Homeschool: Latest Frontier for the Fabulous

Why do parents homeschool?  At least one mother has told us recently that homeschooling has become yet another perk for the fabulously fabulous.

As anyone who follows historian Milton Gaither’s blog knows, the world of homeschooling in the United States is fabulously complex.  There is no simple answer to the question of why some parents choose to homeschool.

For some readers and contributors to this blog (see, for instance, the experiences of Anna), homeschooling has resembled nothing so much as a horrific theocratic prison, similar to the recent expose in the pages of American Prospect.  For these families, homeschooling has functioned as a way to bind up their children’s minds in the over-tight wrappings of fundamentalist theology.

Yet for many other conservative religious folks, homeschooling has included equal parts theology, culture, and pedagogy.  Some non-conservative readers out there might be as surprised as I was to discover the number of conservative evangelical Protestants who homeschool for very progressive-sounding reasons.  Or even the number of conservative creationist homeschoolers who want to teach their children about evolution responsibly and accurately.

But homeschooling is not only for conservative religious folks.  At least since the early 1970s, progressive educators and hippies have been attracted to the allure of “unschooling.”  And homeschooling has long been a traditional option for students who cannot attend school due to health problems or even due to pregnancy.

A recent piece in the New York Times offers another rationale for homeschooling: it’s the only lifestyle that can be fabulous enough for those who have already maxed out on their fabulous-ness.  Jennifer Kulynych’s self-outing as a fabulous homeschool mom took as a pretext her difficulty in admitting to her homeschool practice.  At work, Kulynych explains, she has trouble telling colleagues that she homeschools her daughter.  Too many people, she writes, make too many assumptions about homeschooling.

At its core, though, Kulynych’s self-outing seems like nothing so much as a brag about homeschooling as the last frontier for the fabulous.  Kulynych explains that she began homeschooling her daughter when their public school failed to challenge her daughter intellectually.  Since Kulynych’s daughter was too smart for school, and their family couldn’t afford ritzy private schools, Kulynych chose to homeschool.  Plus, Kulynych explains, she was not willing to see her daughter raised by nannies and tutors.  Instead, Kulynych chose to keep her job as a lawyer, while still arranging a perfect intellectual environment for her perfect intellectual offspring.  The fabulous experiment has not been without cost, Kulynych explains.  She goes without spare time in order to keep up the fabulous pace of her fabulous homeschooling lifestyle.  She enjoys spending time learning with her daughter, as she explains, as “co-conspirators in a counterculture adventure, eating our academic dessert first whenever we like.”

Don’t get me wrong: I’m not knocking Kulynych for homeschooling.  I’m all for parents who sacrifice for the good of their children.  But I do wonder if Kulynych’s self-aggrandizement will mark a new normal in the kaleidoscopic world of American homeschooling.  Homeschooling has always been counter-cultural.  The traditional countercultures, though, have been those of the left or right.  For Kulynych, at least, the “counter” in counterculture seems to rely mainly on being simply too cool for school.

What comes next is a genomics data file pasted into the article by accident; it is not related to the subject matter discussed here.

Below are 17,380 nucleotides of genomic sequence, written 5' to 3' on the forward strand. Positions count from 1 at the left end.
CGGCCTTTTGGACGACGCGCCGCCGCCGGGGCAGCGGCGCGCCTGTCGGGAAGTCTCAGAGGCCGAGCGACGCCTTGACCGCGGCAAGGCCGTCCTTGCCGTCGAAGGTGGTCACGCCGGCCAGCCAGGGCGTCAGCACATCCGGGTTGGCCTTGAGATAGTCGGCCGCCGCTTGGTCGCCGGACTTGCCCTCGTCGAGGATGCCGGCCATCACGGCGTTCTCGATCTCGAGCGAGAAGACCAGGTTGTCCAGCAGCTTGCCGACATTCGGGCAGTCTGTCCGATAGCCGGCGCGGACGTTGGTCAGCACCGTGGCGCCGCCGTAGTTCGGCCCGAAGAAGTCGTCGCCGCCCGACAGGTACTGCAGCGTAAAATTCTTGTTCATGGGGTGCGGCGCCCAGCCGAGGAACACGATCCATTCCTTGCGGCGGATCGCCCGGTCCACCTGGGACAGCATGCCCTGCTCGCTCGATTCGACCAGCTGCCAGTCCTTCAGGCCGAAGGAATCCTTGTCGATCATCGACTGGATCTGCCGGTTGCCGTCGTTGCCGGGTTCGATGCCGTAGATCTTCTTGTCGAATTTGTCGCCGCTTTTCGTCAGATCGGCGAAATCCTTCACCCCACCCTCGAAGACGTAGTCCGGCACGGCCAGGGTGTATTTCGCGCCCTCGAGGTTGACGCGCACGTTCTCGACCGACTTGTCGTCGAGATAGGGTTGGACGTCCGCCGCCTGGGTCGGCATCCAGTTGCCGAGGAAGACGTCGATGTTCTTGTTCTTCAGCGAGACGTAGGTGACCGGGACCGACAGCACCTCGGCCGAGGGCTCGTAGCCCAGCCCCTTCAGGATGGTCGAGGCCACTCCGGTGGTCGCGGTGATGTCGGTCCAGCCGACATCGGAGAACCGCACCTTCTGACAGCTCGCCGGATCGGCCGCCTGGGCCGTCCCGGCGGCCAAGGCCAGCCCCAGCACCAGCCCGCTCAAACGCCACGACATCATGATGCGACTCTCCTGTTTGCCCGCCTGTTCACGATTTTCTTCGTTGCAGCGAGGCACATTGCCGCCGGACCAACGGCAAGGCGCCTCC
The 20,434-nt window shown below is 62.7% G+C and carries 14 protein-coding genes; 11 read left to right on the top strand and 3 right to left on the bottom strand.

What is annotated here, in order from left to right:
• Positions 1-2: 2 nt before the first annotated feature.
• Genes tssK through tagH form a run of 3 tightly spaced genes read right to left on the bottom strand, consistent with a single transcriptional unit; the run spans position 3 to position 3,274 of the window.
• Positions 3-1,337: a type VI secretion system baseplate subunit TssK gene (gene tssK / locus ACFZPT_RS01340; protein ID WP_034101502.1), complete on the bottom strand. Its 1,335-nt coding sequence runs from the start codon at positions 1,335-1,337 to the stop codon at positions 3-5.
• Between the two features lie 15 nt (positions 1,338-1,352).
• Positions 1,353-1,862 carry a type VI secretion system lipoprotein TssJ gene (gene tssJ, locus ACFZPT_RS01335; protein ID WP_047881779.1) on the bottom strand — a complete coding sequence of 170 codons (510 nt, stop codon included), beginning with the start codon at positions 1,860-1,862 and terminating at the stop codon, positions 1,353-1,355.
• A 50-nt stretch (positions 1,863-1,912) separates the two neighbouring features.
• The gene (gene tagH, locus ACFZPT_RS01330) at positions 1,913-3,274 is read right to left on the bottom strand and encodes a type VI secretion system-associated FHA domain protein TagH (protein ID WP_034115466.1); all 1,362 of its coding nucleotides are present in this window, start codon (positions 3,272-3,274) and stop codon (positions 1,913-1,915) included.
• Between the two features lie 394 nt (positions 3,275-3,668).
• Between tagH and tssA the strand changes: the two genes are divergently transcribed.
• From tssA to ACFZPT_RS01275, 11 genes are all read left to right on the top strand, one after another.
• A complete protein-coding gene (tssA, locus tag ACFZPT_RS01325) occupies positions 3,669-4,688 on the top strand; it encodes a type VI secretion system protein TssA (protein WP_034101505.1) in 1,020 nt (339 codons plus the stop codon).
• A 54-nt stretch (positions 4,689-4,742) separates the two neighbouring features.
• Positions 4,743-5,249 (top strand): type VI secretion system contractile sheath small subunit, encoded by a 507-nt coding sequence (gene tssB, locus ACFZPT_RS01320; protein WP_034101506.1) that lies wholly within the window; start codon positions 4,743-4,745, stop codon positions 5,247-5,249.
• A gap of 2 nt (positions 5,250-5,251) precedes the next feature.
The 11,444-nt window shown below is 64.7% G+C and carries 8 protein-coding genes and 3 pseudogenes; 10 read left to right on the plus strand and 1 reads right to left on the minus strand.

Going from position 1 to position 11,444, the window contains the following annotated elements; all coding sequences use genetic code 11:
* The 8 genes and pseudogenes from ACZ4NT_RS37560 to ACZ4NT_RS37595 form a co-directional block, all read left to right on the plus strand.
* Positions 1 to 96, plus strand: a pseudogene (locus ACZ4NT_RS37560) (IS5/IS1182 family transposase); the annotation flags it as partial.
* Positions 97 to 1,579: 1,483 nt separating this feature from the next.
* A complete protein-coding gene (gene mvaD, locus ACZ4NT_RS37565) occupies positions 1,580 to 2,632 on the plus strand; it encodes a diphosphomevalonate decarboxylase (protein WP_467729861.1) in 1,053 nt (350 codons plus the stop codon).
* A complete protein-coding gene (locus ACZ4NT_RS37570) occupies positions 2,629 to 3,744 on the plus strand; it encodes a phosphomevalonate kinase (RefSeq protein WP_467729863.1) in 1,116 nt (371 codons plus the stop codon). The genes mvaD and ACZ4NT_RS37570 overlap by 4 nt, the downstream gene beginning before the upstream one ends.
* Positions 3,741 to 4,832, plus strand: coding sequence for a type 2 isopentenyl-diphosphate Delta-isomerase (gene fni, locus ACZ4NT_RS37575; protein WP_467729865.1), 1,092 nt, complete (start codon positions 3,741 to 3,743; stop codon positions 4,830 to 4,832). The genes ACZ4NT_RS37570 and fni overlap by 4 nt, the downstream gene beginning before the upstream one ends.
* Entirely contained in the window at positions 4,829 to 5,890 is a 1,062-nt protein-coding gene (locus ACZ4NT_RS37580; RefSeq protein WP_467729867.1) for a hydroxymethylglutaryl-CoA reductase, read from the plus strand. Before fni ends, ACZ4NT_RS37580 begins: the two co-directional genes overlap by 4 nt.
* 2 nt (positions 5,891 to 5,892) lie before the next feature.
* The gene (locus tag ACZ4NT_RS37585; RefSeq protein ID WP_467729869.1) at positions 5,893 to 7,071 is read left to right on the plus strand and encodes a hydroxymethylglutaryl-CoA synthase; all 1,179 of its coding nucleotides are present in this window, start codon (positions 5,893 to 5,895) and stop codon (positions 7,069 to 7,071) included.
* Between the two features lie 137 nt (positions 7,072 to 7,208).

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  1. Thanks for this blog post. I think we forget that there are many secular parents who homeschool their children for reasons other than religion. Plenty of parents see public schools as watering down curriculum. There are as many reasons for homeschooling as their are parents who homeschool, I suppose. My question would be how does the motivation for homeschooling end up having a good or bad outcome for the students?

  2. Adam – I see that you linked to ‘unschooling’ and wonder if you have any information or thoughts about how colleges and universities will assess such children for admission.


    • For those who homeschool due to conservative Christian reasons, there are plenty of conservative Christian colleges & universities that will accept a certificate of completion as equivalent to a high school diploma. Also, I believe that assessment in other types of colleges and universities take a look at SAT and ACT scores. That was the case for my friend’s (eight) children, who were all homeschooled. If anyone has any other information, I’d be glad to hear it.

      • That sounded about right to me, too. Not just conservative Christian colleges, but many of the traditional elite schools have long relied on portfolios and dossiers that were easily amenable to homeschooled applicants. But, to check my initial reaction, I did a quick search at the handy ICHER website and found some confirmation. The hardest-working historian in the homeschool business, Milton Gaither, reviewed some research on the subject. According to one study he looked at,

        Gloeckner and Jones found that most schools (75%) have a policy for homeschooled applicants. The specifics of these policies differed, but in most schools required something to prove that homeschooled applicants were college-ready, including ACT or SAT scores, an essay, GED scores, letters of recommendation, and in some cases a personal interview and/or a portfolio. Four of the officers claimed that their institutions did not accept homeschooled applicants.

  3. Yes, I know that home-schoolers are fairly well covered, but it seems to me that un-schoolers will present another set of challenges – at least from my limited understanding of what the unschooler parents are doing with their kids.


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